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Time to be counter-intuitive on property

Time to be counter-intuitive on property

Neil Cable
— 1 minute read

In today’s extended business cycle, real estate investors should be locking in sustainable sources of income and de-risking their portfolios, writes Fidelitys Neil Cable.

Neil Cable

Looking back over the last three years, our view on the outlook for real estate markets did not change too much.

We were confident in their continued strong performance, we discussed the imperative to focus on income, and we flagged some key risks to monitor in the shape of weight of capital and politics.

Most of these same themes persist, however I hesitate to emphasise these messages too much this year.

Being in an extended cycle means we are one year closer to the peak, so the focus for investors should be on preparing for the next phase of the cycle, locking in sustainable sources of income and de-risking.

Real estate still plays a compelling role in any multi asset portfolio and is one of the last asset classes where attractive and high-quality yields are still obtainable; but 2018 is the year to be counter-intuitive.

Where to look for sustainable yields and safety

The extended cycle does not just apply to real estate markets of course. As the same economic factors continue to impact all asset classes (low interest rates, continued easy monetary policy) it is unsurprising that the theme of income investing persists so strongly.

But as the cycle advances, some anomalies are emerging, and one such anomaly is the different investor behaviour in fixed income and real estate markets when paying for income duration.

As the chart below shows, the shorter the duration in fixed income, the less income you can expect – but the opposite is true in real estate markets. There is some intuitive logic to this – a long lease in a prime property is a valuable prize.

Similarly, property may have bond-type characteristics, but there are key differences, including depreciation and obsolescence.

And of course, a short duration bond results in a quick return of capital, whereas a short lease results in a potentially empty property that can be re-let. So yes, there is a rationale for the seemingly different pricing in the two markets.

However, everything is relative. As prime property (especially assets with long leases) is bid up to historically high pricing levels, this means prime yields are being bid down to historic lows – 3 per cent or even less.

This doesn’t leave much room to pay for ongoing costs, depreciation and obsolescence, or even to cover transactions costs, so it raises the question of whether investors are simply paying too much for the security of income, and misinterpreting it as safety of capital.

As and when interest rates start to increase, property priced at such low yields is likely to be vulnerable to interest rate increases.

So it may seem counter-intuitive to take the risk of shorter leases at an advanced stage of the cycle, but when 200-300 basis point premia over prime yields are available, it is certainly worth considering.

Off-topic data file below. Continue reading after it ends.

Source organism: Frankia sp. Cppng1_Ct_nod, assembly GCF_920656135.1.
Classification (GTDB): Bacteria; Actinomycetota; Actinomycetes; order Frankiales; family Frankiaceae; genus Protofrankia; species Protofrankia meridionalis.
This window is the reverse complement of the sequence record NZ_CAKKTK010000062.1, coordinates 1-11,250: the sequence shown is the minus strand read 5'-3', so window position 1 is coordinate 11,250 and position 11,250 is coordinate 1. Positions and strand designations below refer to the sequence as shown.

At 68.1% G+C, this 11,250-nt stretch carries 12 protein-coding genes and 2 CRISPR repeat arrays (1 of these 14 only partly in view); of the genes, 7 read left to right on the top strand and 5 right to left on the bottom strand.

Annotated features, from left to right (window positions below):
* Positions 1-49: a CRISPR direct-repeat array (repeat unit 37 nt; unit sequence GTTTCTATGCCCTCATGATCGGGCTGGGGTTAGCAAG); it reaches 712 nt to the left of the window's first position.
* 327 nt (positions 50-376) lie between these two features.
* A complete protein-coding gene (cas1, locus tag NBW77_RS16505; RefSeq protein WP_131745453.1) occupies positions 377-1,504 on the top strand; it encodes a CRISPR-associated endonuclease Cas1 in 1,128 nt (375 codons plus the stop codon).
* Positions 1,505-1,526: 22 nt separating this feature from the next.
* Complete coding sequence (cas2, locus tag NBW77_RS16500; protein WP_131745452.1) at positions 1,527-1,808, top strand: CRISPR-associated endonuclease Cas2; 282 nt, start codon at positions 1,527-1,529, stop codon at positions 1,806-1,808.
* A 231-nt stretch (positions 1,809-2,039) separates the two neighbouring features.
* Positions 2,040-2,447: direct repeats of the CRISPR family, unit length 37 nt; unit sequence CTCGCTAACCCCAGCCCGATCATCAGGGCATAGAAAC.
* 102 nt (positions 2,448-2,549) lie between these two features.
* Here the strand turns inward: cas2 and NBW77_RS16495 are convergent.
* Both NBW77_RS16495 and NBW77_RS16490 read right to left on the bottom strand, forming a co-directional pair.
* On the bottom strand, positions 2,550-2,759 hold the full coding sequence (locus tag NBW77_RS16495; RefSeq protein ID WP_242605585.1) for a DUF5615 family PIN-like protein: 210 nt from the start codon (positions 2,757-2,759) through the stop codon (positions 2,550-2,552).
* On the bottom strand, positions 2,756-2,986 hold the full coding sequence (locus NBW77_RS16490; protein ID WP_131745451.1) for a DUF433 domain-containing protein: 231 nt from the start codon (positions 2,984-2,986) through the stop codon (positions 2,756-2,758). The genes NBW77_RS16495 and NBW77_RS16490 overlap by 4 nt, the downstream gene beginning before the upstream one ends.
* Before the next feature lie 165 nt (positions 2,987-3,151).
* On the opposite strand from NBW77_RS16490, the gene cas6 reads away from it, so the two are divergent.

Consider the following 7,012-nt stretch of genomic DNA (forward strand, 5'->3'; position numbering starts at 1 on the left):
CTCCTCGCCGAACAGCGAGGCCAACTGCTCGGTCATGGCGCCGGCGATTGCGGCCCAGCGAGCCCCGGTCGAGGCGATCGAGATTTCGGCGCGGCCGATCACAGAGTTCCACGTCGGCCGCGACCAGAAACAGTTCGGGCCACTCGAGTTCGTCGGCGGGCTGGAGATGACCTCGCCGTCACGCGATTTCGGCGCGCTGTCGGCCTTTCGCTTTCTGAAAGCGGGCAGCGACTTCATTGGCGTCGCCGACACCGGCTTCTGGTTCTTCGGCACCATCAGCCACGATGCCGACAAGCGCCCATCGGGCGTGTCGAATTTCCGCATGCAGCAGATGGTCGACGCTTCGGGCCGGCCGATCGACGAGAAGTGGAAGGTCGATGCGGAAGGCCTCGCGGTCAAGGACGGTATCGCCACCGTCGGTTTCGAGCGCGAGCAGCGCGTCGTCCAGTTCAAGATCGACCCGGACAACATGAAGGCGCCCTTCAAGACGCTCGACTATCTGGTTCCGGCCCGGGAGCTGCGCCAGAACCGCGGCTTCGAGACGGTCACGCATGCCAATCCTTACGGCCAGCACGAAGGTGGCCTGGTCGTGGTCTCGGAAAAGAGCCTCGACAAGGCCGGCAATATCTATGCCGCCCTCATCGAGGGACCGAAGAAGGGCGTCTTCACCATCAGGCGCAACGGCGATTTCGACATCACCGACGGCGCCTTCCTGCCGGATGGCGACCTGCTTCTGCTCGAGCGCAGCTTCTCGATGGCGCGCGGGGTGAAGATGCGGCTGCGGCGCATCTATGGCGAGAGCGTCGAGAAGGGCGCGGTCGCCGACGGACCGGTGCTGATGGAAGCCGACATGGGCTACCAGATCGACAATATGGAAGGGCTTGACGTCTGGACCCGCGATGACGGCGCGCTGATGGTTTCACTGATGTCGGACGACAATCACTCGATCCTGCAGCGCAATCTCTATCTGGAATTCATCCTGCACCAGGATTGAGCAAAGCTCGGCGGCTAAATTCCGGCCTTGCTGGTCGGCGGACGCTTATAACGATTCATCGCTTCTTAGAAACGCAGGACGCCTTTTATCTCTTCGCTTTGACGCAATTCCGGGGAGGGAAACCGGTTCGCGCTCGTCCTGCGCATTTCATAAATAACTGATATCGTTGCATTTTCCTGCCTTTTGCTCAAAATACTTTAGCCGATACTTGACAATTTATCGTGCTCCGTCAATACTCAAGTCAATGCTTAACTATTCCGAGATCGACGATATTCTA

The rule for this stage of the cycle may well be to avoid both extremes of the property market – the ‘pumped-up prime’ assets, and the ‘terrible tertiary’ assets.

Instead, get rewarded for risk and capture additional yield by focusing on ‘investment grade’ properties outside the super-prime areas.

Counter-intuitive strategies for 2018

  • Avoid the ‘best’ property – sure, prime property let to great tenants will always be high quality, but if you overpay for it, it doesn’t make a good investment. Many European prime property markets are now in bubble territory. Better risk-adjusted exposure is available outside prime.
  • Reduce leverage – although debt for commercial property is close to the cheapest it has ever been, it is now time to do less of it, not more. Previous cycles have shown that the most vulnerable time to ramp up leverage is late in the cycle.
  • Brexit will produce opportunities as well as risks – when one looks at historic structural events impacting UK property, such as financial deregulation (‘big bang’) in the '80s, the ensuing years threw up several anomalies. For example, during the decade after the big bang (1990-99), London office property delivered significantly worse returns than Midlands industrial (less than 8 per cent annualised returns versus more than 11 per cent, respectively) – this, despite the fact that manufacturing was in decline and financial services was booming. Brexit looks like it will be a slow-motion event, so time is on the investor’s side and in the meantime, UK property is surprising on the upside in terms of returns.
  • Don’t diversify too much – while diversification is good, too much of it in an illiquid asset class like property could be a bad thing. ‘Flags in the map’ may give the impression of a well-diversified portfolio, but exposure to less liquid markets, especially if mixing currency exposures, could be unnecessarily damaging.

In conclusion, 2017 surprised on the upside and in 2018 it looks like the extended cycle will continue. Real estate, and its highly attractive income, remains a compelling investment. It is, however, time to exercise some counter-intuitive caution.

Neil Cable, is head of European real estate at Fidelity International.

 

Time to be counter-intuitive on property
Neil Cable
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